App store install macos on external drive free

Another issue worth flagging is that if you were hoping to use this boot drive to run older versions of macOS on M1 Macs sadly it isn't possible as the M1 Mac can only run the ARM version of Big Sur.

Step 1: Prepare the drive for installation

Mac app store install to external drive

Follow these instructions to prepare your external drive - note that there may be some slight changes to the process if you wish to install the macOS Monterey or the latest beta.

  1. Connect the external drive to your Mac.
  2. Launch Disk Utility (press Cmd + spacebar and start to type Disk Utility).
  3. Before this next step - if you are running High Sierra or later you will need to click on the View drop down below the close/minimise buttons. Choose Show All Devices from the options. Now you will see the root drive in addition to the external volume below it.
  4. Select the External drive in the sidebar (the next step won't work if you only select the volume - in the screenshot above you would need to select the SanDisk, not the NO NAME).
  5. Click on Erase (you need to erase the drive so you can reformat it properly).
  6. Give your drive a name such as 'macOS Big Sur' or 'USB'.
  7. Choose Mac OS Extended (Journaled) as the Format.
  8. Choose GUID Partition Map as the Scheme.
  9. Click on Erase.
  10. Wait while Disk Utility creates the partition and sets up the drive (this can take a few minutes).
  11. Then click Done.

Now you will see that your external storage has been renamed with the name you choose and it will be ready for you to install the macOS on it - but there is something else you need to do first.

Step 2: Get the macOS install files

This step will depend on whether you want to run a macOS beta, a full version of macOS, or even an older Mac OS X.

Whether you want to get the macOS Monterey or the latest beta installation files the process to be similar to that detailed below. When Monterey becomes available to download on 25 October 2021 you should be able to get the installation files via Software Update or the Mac App Store.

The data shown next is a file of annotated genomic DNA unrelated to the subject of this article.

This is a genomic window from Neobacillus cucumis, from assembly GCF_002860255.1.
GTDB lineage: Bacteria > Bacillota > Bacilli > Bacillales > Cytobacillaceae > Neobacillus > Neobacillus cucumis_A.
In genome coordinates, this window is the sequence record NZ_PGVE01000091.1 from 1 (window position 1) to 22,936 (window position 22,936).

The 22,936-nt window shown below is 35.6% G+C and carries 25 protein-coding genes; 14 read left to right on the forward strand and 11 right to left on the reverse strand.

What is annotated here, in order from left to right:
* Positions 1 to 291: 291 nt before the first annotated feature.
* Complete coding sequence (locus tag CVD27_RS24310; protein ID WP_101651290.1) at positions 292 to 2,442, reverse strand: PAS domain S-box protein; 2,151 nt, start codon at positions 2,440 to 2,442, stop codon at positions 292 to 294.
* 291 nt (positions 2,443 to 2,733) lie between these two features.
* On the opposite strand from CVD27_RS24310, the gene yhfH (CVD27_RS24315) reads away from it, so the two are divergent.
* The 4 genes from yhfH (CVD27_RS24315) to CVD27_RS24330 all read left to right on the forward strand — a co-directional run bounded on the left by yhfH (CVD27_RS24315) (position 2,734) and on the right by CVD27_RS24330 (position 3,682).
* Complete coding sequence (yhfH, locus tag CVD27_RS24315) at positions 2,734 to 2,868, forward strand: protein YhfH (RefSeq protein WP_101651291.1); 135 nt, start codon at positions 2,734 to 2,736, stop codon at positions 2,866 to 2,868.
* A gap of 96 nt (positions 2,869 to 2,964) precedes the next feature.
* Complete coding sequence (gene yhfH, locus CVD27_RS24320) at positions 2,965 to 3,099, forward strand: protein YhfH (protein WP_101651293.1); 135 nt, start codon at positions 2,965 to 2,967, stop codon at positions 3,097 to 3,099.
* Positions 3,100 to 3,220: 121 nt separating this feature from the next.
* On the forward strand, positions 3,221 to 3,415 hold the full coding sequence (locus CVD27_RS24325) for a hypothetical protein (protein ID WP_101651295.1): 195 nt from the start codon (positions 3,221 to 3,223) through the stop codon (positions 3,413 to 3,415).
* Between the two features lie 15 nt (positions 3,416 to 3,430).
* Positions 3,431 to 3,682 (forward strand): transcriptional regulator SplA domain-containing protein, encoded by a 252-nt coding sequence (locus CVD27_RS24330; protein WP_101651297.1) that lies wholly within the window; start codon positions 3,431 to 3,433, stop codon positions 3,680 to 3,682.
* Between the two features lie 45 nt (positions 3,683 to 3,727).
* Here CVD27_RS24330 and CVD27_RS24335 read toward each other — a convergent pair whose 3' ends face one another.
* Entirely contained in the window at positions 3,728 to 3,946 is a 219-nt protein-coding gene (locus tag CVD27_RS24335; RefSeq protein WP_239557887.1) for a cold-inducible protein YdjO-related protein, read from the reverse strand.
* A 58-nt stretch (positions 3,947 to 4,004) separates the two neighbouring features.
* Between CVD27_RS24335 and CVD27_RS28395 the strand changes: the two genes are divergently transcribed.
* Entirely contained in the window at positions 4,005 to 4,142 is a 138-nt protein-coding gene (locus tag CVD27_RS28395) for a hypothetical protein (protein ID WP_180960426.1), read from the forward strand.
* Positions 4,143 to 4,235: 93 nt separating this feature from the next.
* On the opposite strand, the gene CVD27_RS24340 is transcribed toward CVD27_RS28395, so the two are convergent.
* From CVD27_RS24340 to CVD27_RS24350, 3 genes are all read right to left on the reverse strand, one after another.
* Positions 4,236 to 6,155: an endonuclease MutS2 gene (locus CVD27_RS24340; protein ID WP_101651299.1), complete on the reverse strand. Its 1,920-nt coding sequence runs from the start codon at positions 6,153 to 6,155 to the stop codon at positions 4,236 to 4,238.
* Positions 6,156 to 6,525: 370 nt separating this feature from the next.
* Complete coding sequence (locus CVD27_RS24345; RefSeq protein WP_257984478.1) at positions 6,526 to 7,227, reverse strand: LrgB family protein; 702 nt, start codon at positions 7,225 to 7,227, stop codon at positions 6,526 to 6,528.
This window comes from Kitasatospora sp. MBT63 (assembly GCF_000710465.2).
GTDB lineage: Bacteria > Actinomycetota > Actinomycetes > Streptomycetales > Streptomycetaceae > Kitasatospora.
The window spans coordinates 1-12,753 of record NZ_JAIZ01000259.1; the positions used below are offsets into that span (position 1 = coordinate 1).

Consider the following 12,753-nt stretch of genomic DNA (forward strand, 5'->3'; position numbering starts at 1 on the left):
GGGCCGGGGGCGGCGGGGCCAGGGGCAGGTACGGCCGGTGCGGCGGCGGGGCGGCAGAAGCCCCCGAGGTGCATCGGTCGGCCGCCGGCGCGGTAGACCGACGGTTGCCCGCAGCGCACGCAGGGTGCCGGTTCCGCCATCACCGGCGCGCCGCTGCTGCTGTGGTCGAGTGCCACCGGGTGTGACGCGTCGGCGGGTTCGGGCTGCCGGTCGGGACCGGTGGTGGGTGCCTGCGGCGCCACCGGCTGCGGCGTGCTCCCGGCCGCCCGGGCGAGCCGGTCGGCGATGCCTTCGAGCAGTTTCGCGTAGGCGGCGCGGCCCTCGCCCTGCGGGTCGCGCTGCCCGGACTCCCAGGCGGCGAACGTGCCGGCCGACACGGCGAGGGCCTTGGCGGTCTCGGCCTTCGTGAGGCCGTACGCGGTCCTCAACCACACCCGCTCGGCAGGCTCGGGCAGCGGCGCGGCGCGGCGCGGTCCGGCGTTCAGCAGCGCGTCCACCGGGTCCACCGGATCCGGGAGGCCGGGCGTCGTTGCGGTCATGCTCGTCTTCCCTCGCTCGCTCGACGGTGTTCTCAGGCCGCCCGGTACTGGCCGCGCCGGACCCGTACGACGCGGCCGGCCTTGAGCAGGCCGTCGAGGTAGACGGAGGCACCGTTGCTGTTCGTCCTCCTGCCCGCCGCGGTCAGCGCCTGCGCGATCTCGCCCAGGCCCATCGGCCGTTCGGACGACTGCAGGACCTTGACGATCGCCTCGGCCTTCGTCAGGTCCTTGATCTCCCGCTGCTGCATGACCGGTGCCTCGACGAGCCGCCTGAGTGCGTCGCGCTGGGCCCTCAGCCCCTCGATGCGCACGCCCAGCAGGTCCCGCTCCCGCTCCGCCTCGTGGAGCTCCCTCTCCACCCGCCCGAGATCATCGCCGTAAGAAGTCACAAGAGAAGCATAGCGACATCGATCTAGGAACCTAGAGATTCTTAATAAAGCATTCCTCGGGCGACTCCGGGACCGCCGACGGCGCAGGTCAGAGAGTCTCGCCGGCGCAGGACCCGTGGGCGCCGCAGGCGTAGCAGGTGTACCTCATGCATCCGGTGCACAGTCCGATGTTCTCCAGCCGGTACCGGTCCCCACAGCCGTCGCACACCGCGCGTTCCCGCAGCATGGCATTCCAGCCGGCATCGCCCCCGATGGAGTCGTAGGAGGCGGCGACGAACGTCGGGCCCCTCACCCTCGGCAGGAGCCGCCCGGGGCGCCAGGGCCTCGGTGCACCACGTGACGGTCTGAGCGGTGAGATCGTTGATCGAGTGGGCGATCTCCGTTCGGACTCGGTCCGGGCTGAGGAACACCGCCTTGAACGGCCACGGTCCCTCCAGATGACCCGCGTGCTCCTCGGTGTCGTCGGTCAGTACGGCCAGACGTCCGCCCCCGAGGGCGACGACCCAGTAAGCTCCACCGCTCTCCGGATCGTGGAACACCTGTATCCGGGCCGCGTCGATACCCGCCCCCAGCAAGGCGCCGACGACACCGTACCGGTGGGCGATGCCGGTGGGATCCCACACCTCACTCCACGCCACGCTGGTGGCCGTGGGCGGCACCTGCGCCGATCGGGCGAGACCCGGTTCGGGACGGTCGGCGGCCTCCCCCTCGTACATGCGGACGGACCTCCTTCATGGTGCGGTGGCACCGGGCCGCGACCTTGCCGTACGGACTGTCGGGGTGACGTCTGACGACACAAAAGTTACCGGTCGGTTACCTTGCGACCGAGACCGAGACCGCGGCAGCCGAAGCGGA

Here's how to get the macOS Big Sur or Catalina installer:

  1. To download the macOS Big Sur installer click here to go to the Big Sur page on the Mac App Store. To download the macOS Catalina installer click on this link to the Mac App Store.
  2. Click on Get to download the installer.
  3. Software Update will search and then, if you are already running Big Sur (or Catalina), if will ask you to confirm that you do want to download macOS Big Sur (or Catalina).
  4. Click on Download.

Remember that you just want to download the software, not install it, at this stage.

If it's a full version of an older version of macOS you are after, we explain how to get the installation files for macOS here.

If you are after a beta of macOS, you will need to sign up for the beta on your Mac and download the beta files. Once you have the files you'll want to install them on the external drive rather than your Mac, so be careful. We have a complete guide to getting the macOS beta here. The beta files are about 12GB.

Step 3: Install macOS on the external drive

Install Macos On External Drive

Now to install the beta or alternative version of the Mac operating system on your external drive.

  1. Open a finder window, go to Applications and find the Catalina or Big Sur installer (or whichever version of macOS you want to run). You can also find it by using Spotlight (press Command + spacebar and start typing the name of the OS)
  2. Click on the installer.
  3. A window should open (check the Dock if not). It will invite you to set up the installation of macOS Monterey (or whatever) click Continue.
  4. Agree to the software licence agreement.
  5. Next, and this is important, click on Show All Disks. Do not click on Home as you don't want to install on your main drive.
  6. Click on the external drive.
  7. Click Install.

Wait while the version of macOS installs on the drive. This process may take a while - if it tells you it will take 10 minutes it's lying.

Note: This will not work if you didn't set your external drive up correctly as a GUID Partition as per the steps above.

Step 4: Run macOS on the external drive

There are two ways to run the version of macOS from your external drive

Either:

  1. Open System Preferences > Startup Disk.
  2. Select the external drive you wish to use to start up the Mac and click Restart.

Or:

  1. Hold down Option/Alt during startup on an Intel-powered Mac, or press and hold the on button on an M1 Mac until you see the start up options.
  2. Pick the drive you wish to use to start up the Mac.

Once you have installed the macOS you want on the drive it should be easy to install subsequent updates there via System Preferences.

For more advice about installing macOS or Mac OS X read How to update the Mac operating system and How to install old versions of OS X on a Mac.